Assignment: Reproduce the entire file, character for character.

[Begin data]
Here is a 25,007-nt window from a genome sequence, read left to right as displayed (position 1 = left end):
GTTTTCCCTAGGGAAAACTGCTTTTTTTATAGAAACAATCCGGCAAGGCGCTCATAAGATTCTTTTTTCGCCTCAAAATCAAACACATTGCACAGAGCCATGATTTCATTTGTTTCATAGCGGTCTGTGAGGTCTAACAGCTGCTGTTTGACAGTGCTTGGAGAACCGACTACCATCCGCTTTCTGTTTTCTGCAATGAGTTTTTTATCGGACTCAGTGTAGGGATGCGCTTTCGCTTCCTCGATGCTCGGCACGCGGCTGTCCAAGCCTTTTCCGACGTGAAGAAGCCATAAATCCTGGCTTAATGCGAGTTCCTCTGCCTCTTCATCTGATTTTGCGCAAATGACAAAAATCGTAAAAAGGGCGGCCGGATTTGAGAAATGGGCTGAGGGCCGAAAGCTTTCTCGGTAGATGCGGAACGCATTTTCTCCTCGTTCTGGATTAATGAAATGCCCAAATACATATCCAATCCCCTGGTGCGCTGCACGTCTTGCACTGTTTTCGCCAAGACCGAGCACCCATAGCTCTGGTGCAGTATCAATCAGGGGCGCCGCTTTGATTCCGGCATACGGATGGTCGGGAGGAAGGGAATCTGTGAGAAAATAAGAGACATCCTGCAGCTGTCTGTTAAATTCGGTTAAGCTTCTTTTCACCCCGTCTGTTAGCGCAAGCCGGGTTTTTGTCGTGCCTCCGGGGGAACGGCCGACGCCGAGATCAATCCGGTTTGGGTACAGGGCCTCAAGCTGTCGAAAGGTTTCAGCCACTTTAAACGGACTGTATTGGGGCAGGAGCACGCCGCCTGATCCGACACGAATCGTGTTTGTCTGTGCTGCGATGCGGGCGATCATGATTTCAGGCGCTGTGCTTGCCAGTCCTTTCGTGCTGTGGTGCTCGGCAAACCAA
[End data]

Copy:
Here is a 25,007-nt window from a genome sequence, read left to right as displayed (position 1 = left end):
GTTTTCCCTAGGGAAAACTGCTTTTTTTATAGAAACAATCCGGCAAGGCGCTCATAAGATTCTTTTTTCGCCTCAAAATCAAACACATTGCACAGAGCCATGATTTCATTTGTTTCATAGCGGTCTGTGAGGTCTAACAGCTGCTGTTTGACAGTGCTTGGAGAACCGACTACCATCCGCTTTCTGTTTTCTGCAATGAGTTTTTTATCGGACTCAGTGTAGGGATGCGCTTTCGCTTCCTCGATGCTCGGCACGCGGCTGTCCAAGCCTTTTCCGACGTGAAGAAGCCATAAATCCTGGCTTAATGCGAGTTCCTCTGCCTCTTCATCTGATTTTGCGCAAATGACAAAAATCGTAAAAAGGGCGGCCGGATTTGAGAAATGGGCTGAGGGCCGAAAGCTTTCTCGGTAGATGCGGAACGCATTTTCTCCTCGTTCTGGATTAATGAAATGCCCAAATACATATCCAATCCCCTGGTGCGCTGCACGTCTTGCACTGTTTTCGCCAAGACCGAGCACCCATAGCTCTGGTGCAGTATCAATCAGGGGCGCCGCTTTGATTCCGGCATACGGATGGTCGGGAGGAAGGGAATCTGTGAGAAAATAAGAGACATCCTGCAGCTGTCTGTTAAATTCGGTTAAGCTTCTTTTCACCCCGTCTGTTAGCGCAAGCCGGGTTTTTGTCGTGCCTCCGGGGGAACGGCCGACGCCGAGATCAATCCGGTTTGGGTACAGGGCCTCAAGCTGTCGAAAGGTTTCAGCCACTTTAAACGGACTGTATTGGGGCAGGAGCACGCCGCCTGATCCGACACGAATCGTGTTTGTCTGTGCTGCGATGCGGGCGATCATGATTTCAGGCGCTGTGCTTGCCAGTCCTTTCGTGCTGTGGTGCTCGGCAAACCAA